WG3: Realizing synergy between passive EO spectral domains
Plants respond to changing environmental conditions with various biochemical reactions that influence the passive remote sensing signal in different domains. However, most studies in satellite EO of vegetation make use of only one single sensor. Multi-sensor or synergistic sensor use will provide a deeper insight into the relations between spectral features and associated plant conditions. This Working Group aims to help realize synergies between passive optical EO domains. As multi-sensor approaches are typically affected by associated differences in spatial and temporal characteristics and vice versa, the achievements in the closing of the scaling gap (WG1) and temporal gap (WG2) will be of fundamental importance to WG3.
The first meeting of WG-3 is on FEB 05 2019 in Brno.
One important outcome of the first meeting was a literature review from Marlena and a database collection from Corine, which we would like to further complete. Thus, we would like to invite you to add further relevant information to the documents.
Literature review: docs.google.com/spreadsheets/d/1caU9U0pqZ3RwNe1HvEtrGeBUA4sVWn5qHFQSV7kTvYs/edit
Leading Team WG-3
Dr Miriam Machwitz (leader), LIST, Luxembourg, email@example.com
Miriam has a background in environmental sciences and obtained her PhD in Remote Sensing. She is working as a Research Associate at the Luxembourg Institute of Science and Technology (LIST) focusing on vegetation modelling. Her expertise comprises crop growth modelling and data-model-integration for agricultural applications with a special focus on hyperspectral UAV data analysis.
Prof Uwe Rascher (vice-leader), FZ Jülich, Germany, firstname.lastname@example.org
Uwe Rascher is the Head of Research in Ecosystem Dynamics at the Institute of Bio- and Geosciences at Forschungszentrum Jülich, Germany, and a professor of Quantitative Physiology of Crops at the University of Bonn. Prof. Rascher develops and uses ground based, aircraft-borne and satellite data to quantify plant traits such as photosynthesis. He is involved in the Mission Advisory Group of ESA for the future FLEX mission and has developed and uses the high performance airborne imaging spectrometer HyPlant. His main expertise is in using solar-induced fluorescence measurements to better understand plant-mediated exchange processes and to develop approaches for early stress detection and field phenotyping.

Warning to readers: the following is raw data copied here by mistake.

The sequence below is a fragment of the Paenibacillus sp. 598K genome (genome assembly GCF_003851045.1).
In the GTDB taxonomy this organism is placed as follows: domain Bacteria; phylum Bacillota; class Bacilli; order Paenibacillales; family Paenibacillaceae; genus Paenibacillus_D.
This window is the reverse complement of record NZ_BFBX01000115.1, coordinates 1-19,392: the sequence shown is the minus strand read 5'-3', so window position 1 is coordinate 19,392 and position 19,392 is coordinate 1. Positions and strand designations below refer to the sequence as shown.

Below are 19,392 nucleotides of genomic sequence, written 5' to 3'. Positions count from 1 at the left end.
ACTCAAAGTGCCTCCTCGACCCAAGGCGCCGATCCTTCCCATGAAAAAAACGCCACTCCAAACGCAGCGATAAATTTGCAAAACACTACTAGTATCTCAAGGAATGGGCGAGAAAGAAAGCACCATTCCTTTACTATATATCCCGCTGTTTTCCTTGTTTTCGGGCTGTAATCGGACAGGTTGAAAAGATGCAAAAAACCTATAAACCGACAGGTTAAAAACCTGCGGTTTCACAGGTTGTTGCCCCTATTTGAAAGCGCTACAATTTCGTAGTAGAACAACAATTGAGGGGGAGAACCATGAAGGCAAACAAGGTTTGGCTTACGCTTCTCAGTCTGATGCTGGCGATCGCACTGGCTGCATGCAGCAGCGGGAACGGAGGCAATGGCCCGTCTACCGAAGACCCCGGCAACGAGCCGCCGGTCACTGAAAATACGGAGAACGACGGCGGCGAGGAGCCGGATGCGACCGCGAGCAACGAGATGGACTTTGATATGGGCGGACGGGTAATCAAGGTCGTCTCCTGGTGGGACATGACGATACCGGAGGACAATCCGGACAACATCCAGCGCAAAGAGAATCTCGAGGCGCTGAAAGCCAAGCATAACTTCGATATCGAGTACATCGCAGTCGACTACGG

Areas of expertise: Canopy architecture, chlorophyll fluorescence, climate change, ecosystem dynamics, imaging techniques, plant phenotyping, photosynthetic efficiency, remote sensing of sun-induced fluorescence
Dr Marlena Kycko (vice-leader), University of Warshaw, Poland, email@example.com
Marlena Kycko works as Research Scientist (Adiunct) at the Department of Geoinformatics, Cartography and Remote Sensing (UW). Her research are focused on applications of hyperspectral remote sensing and fluorescence in vegetation studies, especially variability of plants parameters caused by various types of damage in high-mountain areas and agricultural areas.
Dr Kyriacos Temistocleous (vice-leader), Cyprus University of Technology, Cyprus, firstname.lastname@example.org